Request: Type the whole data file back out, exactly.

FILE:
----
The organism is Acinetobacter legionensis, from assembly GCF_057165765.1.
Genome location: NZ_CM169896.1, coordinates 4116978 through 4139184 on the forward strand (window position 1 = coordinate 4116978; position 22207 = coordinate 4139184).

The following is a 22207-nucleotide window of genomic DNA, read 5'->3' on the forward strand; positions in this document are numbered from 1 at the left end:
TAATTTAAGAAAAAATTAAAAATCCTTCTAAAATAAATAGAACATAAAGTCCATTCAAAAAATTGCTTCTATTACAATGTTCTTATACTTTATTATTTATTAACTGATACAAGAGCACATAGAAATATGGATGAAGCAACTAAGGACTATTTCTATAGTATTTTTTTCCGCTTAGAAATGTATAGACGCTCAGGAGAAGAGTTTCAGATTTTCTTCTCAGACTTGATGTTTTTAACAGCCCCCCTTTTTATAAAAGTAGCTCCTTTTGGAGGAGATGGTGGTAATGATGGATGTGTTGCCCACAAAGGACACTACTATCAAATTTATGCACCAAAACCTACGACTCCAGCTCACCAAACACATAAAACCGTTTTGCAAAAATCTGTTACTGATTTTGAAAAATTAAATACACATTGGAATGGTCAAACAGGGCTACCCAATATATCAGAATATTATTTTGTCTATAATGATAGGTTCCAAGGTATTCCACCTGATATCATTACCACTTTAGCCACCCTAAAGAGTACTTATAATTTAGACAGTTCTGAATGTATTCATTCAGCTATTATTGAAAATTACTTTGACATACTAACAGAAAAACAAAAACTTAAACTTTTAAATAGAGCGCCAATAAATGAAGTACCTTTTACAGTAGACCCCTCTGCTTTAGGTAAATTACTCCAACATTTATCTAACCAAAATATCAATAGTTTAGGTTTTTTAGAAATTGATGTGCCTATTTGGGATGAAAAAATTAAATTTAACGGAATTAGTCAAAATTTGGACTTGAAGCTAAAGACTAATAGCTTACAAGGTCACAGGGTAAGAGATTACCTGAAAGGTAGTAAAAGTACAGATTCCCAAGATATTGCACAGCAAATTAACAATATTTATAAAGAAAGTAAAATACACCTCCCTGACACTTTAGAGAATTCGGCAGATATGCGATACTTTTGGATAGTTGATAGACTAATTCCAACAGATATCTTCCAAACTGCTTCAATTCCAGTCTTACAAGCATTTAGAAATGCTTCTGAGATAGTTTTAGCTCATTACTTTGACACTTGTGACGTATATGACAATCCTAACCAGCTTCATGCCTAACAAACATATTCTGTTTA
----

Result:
The organism is Acinetobacter legionensis, from assembly GCF_057165765.1.
Genome location: NZ_CM169896.1, coordinates 4116978 through 4139184 on the forward strand (window position 1 = coordinate 4116978; position 22207 = coordinate 4139184).

The following is a 22207-nucleotide window of genomic DNA, read 5'->3' on the forward strand; positions in this document are numbered from 1 at the left end:
TAATTTAAGAAAAAATTAAAAATCCTTCTAAAATAAATAGAACATAAAGTCCATTCAAAAAATTGCTTCTATTACAATGTTCTTATACTTTATTATTTATTAACTGATACAAGAGCACATAGAAATATGGATGAAGCAACTAAGGACTATTTCTATAGTATTTTTTTCCGCTTAGAAATGTATAGACGCTCAGGAGAAGAGTTTCAGATTTTCTTCTCAGACTTGATGTTTTTAACAGCCCCCCTTTTTATAAAAGTAGCTCCTTTTGGAGGAGATGGTGGTAATGATGGATGTGTTGCCCACAAAGGACACTACTATCAAATTTATGCACCAAAACCTACGACTCCAGCTCACCAAACACATAAAACCGTTTTGCAAAAATCTGTTACTGATTTTGAAAAATTAAATACACATTGGAATGGTCAAACAGGGCTACCCAATATATCAGAATATTATTTTGTCTATAATGATAGGTTCCAAGGTATTCCACCTGATATCATTACCACTTTAGCCACCCTAAAGAGTACTTATAATTTAGACAGTTCTGAATGTATTCATTCAGCTATTATTGAAAATTACTTTGACATACTAACAGAAAAACAAAAACTTAAACTTTTAAATAGAGCGCCAATAAATGAAGTACCTTTTACAGTAGACCCCTCTGCTTTAGGTAAATTACTCCAACATTTATCTAACCAAAATATCAATAGTTTAGGTTTTTTAGAAATTGATGTGCCTATTTGGGATGAAAAAATTAAATTTAACGGAATTAGTCAAAATTTGGACTTGAAGCTAAAGACTAATAGCTTACAAGGTCACAGGGTAAGAGATTACCTGAAAGGTAGTAAAAGTACAGATTCCCAAGATATTGCACAGCAAATTAACAATATTTATAAAGAAAGTAAAATACACCTCCCTGACACTTTAGAGAATTCGGCAGATATGCGATACTTTTGGATAGTTGATAGACTAATTCCAACAGATATCTTCCAAACTGCTTCAATTCCAGTCTTACAAGCATTTAGAAATGCTTCTGAGATAGTTTTAGCTCATTACTTTGACACTTGTGACGTATATGACAATCCTAACCAGCTTCATGCCTAACAAACATATTCTGTTTA